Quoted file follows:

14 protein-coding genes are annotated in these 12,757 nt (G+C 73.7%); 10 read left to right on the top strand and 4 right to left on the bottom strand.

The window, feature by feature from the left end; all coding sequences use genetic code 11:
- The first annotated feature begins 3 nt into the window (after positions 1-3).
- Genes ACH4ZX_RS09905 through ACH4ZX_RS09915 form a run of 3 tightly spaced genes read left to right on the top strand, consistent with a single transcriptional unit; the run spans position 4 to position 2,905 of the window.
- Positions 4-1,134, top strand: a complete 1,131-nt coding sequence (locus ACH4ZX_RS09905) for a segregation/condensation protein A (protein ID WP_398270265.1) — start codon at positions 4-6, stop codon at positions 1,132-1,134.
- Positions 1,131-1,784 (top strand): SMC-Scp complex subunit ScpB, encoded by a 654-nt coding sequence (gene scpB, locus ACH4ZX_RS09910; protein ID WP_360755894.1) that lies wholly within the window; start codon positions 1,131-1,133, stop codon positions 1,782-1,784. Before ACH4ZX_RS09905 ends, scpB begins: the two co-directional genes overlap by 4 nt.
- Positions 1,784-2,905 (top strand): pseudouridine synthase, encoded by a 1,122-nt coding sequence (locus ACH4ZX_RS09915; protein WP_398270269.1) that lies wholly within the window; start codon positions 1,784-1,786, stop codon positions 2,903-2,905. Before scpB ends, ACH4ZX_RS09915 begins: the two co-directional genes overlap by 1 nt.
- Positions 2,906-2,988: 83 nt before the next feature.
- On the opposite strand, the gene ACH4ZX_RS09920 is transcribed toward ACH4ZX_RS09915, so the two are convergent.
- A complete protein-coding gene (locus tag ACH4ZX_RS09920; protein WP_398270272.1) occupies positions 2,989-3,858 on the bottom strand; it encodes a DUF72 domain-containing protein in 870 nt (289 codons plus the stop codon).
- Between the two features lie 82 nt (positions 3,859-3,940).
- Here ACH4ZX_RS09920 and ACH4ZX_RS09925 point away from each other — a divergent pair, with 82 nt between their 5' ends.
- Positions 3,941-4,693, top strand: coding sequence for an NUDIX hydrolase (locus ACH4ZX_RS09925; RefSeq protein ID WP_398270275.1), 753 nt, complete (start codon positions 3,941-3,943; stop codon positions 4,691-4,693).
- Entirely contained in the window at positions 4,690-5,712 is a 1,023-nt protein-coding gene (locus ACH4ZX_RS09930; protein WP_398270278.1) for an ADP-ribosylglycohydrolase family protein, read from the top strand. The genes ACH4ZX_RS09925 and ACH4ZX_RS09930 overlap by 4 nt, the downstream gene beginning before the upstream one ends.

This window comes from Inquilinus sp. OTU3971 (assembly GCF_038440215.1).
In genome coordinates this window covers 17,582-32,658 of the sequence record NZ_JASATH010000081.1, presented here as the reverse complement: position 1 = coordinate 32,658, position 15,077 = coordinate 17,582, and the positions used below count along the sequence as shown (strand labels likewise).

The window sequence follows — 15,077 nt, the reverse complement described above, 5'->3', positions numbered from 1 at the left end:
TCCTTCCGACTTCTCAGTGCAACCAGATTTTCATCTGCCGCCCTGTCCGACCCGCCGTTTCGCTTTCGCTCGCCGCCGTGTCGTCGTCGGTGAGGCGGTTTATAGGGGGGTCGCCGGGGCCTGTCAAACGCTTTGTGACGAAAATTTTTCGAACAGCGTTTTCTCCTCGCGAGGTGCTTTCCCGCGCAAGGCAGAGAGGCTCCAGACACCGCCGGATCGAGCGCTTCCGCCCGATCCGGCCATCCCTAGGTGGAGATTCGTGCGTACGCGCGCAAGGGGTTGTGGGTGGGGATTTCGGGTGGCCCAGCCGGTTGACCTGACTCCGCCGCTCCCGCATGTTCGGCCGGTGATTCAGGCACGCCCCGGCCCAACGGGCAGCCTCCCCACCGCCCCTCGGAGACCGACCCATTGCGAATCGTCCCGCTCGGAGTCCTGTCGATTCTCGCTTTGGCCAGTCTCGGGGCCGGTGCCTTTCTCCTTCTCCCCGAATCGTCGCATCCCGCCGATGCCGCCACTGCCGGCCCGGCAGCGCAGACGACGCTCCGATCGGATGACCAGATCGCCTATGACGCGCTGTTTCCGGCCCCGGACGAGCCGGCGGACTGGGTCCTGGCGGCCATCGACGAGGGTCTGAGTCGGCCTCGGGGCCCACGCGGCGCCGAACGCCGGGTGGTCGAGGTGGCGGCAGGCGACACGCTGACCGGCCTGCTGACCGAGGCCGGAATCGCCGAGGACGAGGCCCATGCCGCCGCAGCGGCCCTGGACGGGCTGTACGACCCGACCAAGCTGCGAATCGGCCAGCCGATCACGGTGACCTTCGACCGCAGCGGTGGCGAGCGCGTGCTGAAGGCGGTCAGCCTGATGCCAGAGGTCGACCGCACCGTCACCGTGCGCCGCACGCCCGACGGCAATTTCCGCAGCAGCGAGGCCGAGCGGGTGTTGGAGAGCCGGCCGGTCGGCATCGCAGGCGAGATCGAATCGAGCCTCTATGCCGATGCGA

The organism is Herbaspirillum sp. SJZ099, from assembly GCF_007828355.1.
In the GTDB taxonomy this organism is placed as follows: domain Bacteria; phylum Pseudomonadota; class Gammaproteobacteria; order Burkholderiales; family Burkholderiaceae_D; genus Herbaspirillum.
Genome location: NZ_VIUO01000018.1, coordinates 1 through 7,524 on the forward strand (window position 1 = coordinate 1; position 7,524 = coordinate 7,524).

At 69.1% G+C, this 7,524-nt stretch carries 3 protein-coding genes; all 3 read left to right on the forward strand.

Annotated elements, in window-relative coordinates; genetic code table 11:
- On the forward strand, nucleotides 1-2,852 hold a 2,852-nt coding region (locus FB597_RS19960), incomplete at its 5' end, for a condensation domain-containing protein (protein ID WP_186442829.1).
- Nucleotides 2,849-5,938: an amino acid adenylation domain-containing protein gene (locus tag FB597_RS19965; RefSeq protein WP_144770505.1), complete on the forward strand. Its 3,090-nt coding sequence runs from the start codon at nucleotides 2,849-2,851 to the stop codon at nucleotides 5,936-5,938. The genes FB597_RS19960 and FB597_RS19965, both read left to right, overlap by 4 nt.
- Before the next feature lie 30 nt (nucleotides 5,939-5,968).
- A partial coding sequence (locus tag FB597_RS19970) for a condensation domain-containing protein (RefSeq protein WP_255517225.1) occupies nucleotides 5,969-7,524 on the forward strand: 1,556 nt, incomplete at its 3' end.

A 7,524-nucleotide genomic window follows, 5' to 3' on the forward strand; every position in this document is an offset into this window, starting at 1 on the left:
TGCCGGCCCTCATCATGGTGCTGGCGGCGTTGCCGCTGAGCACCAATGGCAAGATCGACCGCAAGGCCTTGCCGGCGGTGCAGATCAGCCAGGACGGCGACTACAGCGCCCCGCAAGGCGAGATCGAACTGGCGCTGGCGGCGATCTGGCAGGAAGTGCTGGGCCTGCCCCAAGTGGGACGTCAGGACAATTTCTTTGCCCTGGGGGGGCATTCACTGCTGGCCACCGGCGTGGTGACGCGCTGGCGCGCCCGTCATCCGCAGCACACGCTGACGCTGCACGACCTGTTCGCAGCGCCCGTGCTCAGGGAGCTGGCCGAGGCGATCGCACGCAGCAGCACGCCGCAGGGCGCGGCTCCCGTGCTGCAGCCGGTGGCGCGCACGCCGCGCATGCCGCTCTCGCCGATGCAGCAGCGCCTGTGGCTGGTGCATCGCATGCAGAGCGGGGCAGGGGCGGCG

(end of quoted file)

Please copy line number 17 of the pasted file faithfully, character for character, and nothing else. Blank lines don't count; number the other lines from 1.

The window sequence follows — 15,077 nt, the reverse complement described above, 5'->3', positions numbered from 1 at the left end: